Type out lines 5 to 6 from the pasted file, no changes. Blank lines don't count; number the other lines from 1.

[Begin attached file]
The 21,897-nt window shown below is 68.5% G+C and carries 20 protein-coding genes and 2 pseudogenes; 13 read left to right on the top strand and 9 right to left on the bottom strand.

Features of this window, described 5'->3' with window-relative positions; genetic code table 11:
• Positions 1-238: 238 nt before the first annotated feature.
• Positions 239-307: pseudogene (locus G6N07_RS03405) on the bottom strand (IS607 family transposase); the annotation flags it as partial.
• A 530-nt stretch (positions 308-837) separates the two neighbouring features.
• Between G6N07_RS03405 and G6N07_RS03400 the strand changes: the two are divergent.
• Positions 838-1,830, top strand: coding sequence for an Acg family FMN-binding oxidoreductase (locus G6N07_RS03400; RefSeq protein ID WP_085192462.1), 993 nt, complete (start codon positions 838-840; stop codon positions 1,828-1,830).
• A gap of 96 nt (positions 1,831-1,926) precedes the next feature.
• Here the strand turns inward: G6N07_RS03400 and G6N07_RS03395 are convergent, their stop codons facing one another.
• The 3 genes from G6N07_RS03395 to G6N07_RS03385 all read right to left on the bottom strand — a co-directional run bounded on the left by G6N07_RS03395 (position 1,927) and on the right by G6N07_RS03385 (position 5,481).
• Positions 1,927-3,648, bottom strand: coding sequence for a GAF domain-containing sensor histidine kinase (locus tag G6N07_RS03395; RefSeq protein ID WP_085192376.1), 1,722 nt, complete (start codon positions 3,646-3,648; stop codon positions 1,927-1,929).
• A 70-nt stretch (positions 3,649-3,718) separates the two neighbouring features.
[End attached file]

• A 530-nt stretch (positions 308-837) separates the two neighbouring features.
• Between G6N07_RS03405 and G6N07_RS03400 the strand changes: the two are divergent.